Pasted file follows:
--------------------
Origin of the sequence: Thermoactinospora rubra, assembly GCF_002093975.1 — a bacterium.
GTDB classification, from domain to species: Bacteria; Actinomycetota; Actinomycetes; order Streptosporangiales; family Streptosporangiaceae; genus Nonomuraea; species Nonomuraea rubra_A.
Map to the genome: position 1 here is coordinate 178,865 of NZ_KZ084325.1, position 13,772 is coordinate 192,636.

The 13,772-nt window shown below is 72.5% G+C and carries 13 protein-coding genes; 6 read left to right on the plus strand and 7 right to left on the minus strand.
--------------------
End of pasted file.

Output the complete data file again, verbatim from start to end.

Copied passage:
Origin of the sequence: Thermoactinospora rubra, assembly GCF_002093975.1 — a bacterium.
GTDB classification, from domain to species: Bacteria; Actinomycetota; Actinomycetes; order Streptosporangiales; family Streptosporangiaceae; genus Nonomuraea; species Nonomuraea rubra_A.
Map to the genome: position 1 here is coordinate 178,865 of NZ_KZ084325.1, position 13,772 is coordinate 192,636.

The 13,772-nt window shown below is 72.5% G+C and carries 13 protein-coding genes; 6 read left to right on the plus strand and 7 right to left on the minus strand.